‘My job would be to talk to people and try to get them to hear we’re where coming from.’

Mr Balderstone says his first three priorities for cannabis law reform are roadside drug testing, separation of cannabis from other non-herbal illicit drugs and legalisation of ‘a few’ home-grown plants.

‘Our big nightmare has become roadside drug testing,’ he says, ‘you can be busted three or four days after smoking a joint, there’ll still be a trace of THC in your saliva.’

‘It’s very serious, people are losing their license, their jobs,’ he says, before mentioning this month’s new on-the-spot license suspension in NSW for drivers found with traces of cannabis in their saliva.

Industrial hemp a ‘huge earth saver’

The senate candidate describes AHP as a ‘single issue’ party but gets excited when asked about climate change and housing.

‘Pretty much I can relate hemp or cannabis to every subject,’ he says, adding that industrial hemp could be a ‘huge earth saver’ for climate change.

The cannabis advocate says hemp doesn’t need the poisons or water that cotton needs but can be more expensive to produce.

Hemp can be used for just about everything, Mr Balderstone says, because ‘it’s got a unique, strong long flexible fibre, much better than cotton’.

‘There’s a famous old hippy saying: we’ve discovered a plant that could save the planet, the only problem is it’s illegal.’

‘Make a mark for law reform’

The senate candidate says housing affordability is one of his particular favourite subjects.

‘I hate that so many people pay rent all their lives while other people own fifty houses,’ say Mr Balderstone.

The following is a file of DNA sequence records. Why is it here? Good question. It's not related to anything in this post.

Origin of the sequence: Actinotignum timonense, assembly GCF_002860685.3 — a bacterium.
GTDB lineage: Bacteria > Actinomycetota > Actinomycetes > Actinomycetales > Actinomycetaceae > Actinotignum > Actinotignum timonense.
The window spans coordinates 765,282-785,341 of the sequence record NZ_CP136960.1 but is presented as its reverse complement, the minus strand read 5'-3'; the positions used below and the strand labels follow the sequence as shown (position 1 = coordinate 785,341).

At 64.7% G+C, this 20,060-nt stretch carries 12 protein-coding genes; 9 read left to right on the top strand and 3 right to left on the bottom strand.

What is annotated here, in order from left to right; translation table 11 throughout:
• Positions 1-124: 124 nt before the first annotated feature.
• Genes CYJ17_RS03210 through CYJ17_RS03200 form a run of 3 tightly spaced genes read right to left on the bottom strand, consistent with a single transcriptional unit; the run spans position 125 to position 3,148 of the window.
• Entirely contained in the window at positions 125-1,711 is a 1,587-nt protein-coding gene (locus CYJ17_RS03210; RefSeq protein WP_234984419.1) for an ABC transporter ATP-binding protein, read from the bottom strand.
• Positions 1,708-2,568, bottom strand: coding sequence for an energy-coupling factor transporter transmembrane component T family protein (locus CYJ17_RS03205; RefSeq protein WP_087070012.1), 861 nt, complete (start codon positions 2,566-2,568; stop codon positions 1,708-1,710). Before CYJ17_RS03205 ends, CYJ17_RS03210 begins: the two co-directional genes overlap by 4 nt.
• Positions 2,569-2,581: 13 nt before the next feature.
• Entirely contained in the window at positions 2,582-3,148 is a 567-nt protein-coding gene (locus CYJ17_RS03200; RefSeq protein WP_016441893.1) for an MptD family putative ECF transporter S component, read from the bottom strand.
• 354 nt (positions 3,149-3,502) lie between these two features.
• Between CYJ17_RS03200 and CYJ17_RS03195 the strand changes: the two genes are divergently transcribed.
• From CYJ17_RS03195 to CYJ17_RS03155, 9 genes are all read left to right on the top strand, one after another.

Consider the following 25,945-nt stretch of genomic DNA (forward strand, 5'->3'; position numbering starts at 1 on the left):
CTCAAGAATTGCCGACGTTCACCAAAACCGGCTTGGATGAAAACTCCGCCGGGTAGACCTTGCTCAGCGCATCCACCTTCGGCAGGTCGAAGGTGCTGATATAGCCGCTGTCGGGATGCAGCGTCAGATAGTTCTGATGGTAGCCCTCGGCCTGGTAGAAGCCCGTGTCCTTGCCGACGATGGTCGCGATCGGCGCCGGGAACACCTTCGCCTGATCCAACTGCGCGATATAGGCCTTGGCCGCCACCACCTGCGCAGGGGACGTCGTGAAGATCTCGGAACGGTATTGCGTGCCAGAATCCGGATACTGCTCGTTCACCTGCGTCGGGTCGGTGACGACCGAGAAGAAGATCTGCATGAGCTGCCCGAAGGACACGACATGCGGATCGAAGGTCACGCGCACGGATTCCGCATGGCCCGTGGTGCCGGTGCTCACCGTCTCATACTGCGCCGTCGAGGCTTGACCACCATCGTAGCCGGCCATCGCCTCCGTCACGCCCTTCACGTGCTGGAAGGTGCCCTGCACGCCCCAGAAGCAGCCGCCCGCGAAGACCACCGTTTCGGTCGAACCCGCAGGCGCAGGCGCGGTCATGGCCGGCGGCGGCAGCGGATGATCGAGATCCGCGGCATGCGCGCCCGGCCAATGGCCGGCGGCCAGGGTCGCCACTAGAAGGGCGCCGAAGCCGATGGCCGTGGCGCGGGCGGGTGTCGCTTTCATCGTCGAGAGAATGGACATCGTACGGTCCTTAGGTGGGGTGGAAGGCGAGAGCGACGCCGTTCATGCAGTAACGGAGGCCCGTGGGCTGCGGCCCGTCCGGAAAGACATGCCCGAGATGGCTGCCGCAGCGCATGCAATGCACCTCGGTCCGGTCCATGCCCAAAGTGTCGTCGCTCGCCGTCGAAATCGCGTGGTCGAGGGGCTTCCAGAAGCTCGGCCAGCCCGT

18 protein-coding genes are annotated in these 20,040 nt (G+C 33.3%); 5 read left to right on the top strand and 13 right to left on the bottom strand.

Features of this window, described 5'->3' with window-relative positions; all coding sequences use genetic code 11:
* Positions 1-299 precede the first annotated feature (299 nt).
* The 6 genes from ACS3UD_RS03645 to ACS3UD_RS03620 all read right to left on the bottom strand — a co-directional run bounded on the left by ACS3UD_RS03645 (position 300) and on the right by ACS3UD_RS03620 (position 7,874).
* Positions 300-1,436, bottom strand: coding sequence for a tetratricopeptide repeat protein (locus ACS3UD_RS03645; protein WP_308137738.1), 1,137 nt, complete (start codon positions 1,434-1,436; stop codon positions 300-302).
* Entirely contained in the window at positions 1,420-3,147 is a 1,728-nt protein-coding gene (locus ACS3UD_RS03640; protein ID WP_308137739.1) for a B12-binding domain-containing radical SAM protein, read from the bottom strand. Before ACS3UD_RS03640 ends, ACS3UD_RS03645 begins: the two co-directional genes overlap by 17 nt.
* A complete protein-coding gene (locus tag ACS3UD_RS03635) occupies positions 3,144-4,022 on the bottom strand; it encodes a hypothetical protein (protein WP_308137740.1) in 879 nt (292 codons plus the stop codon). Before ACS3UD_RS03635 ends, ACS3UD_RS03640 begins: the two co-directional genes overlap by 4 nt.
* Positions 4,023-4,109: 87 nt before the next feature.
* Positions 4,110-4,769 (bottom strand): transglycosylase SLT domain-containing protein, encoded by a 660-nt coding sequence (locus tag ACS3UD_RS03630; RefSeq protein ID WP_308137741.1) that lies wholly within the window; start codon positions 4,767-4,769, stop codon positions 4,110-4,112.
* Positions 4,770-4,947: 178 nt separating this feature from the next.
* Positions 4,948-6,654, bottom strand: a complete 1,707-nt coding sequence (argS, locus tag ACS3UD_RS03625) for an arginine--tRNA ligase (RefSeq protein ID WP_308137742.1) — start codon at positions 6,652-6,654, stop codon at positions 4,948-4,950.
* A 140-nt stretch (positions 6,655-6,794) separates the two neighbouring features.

‘I reckon you shouldn’t have more houses than children.’

But Mr Balderstone’s views don’t necessarily reflect AHP policy and he says if anyone from the party is elected later this month, members will discuss issues besides cannabis as they arise.

‘I don’t really expect anyone to get elected, it’s possible though,’ he says.

‘Make a mark for cannabis law reform, then make a vote for the party of your choice, [that] might be more realistic.’

 

♦ Listen to the interview with Michael Balderstone via Community Newsroom at Bay FM.

Community Newsroom airs on Bay FM 99.9 Fridays, 11am


Support The Echo

Keeping the community together and the community voice loud and clear is what The Echo is about. More than ever we need your help to keep this voice alive and thriving in the community.

Like all businesses we are struggling to keep food on the table of all our local and hard working journalists, artists, sales, delivery and drudges who keep the news coming out to you both in the newspaper and online. If you can spare a few dollars a week – or maybe more – we would appreciate all the support you are able to give to keep the voice of independent, local journalism alive.

LEAVE A REPLY

Please enter your comment!
Please enter your name here

Inspector condemns prisoner health services

In the forward to the Inspector of Custodial Services Report published last month, Fiona Rafter Inspector of Custodial Services says that the provision of health services to inmates in New South Wales custodial facilities is a complex and challenging responsibility.

The importance of talking about ovaries

Brother and sister clothing designers Camilla Freeman-Topper and Marc Freeman are, were 11 and 13 respectively when their mother died of ovarian cancer.

Dead rats in the Byron bubble?

Poppa Veet Mayo, Main Arm Am I the only one who can smell a dead rat in this bubble called the Byron Shire? Hear it happened...

Linen SHIFT project urgently needs new home

With a vision to disrupt the cycle of women’s homelessness, the Linen SHIFT project was born to provide unique individual support and education for at-risk women in a safe residential environment, but today they they have been forced to close.